THE EARLY MIOCENE FRUIT AND SEED FLORAS FROM RUSINGA AND MFWANGANO ISLANDS, KENYA
Taphonomic studies of material from new excavations at Site R117 on Rusinga Island have enabled reconstruction of a closed woodland vegetation, recognition of undescribed new taxa, documentation of floristic variation between horizons and, by using sieving of surface and in situ collections, recovery of many small specimens. A number of familes in the flora have nearest living relatives in Africa that are woody vines or lianas, namely Connaraceae, Cucurbitaceae, Icacinaceae, Menispermaceae, and Vitaceae. Chesters (1957) did not record Vitaceae and some Menispermaceae were then known from only a single specimen. R117 has yielded two new taxa of Vitaceae and many small Menispermaceae that will be described. Rusinga and Mfwangano floras contain the only macrofossil record of these families in Africa.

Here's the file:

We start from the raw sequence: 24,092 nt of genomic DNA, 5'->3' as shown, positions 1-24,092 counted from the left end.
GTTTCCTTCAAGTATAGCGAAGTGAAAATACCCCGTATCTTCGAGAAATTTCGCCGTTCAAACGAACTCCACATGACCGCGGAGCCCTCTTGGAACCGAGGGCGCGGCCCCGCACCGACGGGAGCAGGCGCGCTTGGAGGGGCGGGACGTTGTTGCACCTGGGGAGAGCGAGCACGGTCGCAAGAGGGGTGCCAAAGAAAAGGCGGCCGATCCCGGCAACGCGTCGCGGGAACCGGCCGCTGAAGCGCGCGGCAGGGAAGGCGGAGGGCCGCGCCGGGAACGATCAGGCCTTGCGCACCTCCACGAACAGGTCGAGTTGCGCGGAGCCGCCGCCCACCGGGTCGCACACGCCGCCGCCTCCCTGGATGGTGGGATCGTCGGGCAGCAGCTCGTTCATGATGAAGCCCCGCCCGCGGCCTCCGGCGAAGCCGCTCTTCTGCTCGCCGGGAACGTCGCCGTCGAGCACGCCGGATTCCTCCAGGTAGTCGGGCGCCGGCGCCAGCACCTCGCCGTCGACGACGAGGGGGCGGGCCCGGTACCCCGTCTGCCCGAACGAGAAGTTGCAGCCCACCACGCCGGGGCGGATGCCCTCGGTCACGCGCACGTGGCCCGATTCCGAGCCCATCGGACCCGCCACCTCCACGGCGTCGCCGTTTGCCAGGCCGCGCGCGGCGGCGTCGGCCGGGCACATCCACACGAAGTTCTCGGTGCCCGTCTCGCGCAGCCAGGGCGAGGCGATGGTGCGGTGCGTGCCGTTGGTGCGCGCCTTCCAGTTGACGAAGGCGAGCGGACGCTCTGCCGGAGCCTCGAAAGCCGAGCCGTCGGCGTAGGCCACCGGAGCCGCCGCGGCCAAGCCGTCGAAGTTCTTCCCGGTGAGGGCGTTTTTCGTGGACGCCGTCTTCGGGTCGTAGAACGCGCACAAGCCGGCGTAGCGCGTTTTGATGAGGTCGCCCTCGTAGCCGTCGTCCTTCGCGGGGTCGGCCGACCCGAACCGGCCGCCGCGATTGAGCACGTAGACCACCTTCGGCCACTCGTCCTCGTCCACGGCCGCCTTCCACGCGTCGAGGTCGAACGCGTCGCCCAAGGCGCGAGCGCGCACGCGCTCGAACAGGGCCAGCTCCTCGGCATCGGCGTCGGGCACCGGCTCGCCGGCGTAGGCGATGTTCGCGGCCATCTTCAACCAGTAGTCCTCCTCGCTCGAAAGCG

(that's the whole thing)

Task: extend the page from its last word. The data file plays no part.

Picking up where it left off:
Notably, key forest taxa, such as Entandrophragma and Sterculia, which occur in the Early Miocene of nearby Mfwangano Island, have been shown to be absent from Rusinga Island and no Rusinga taxa are unequivocal forest trees. At least 21 plant families are represented at R117. Some taxa occur in the area today including Zizyphus, Lannea, and Combretaceae whilst others (e.g. Berchemia and Cnestis) do not occur in Kenya but are present elsewhere in East Africa. Leakeyia (incertae sedis), not yet recognised in modern floras, is abundant in all horizons. There is only a single specimen possibly attributable to palms. Although legume pods occur in the flora Acacia seeds are absent. Thorns and thorny twigs occur in very low percentages and the thorns are short ‘rose-like’. Therefore, although the Miocene floras show some similarities to modern Kenyan vegetation, there are differences in composition, today's flora is much drier, and there is no single modern analogue.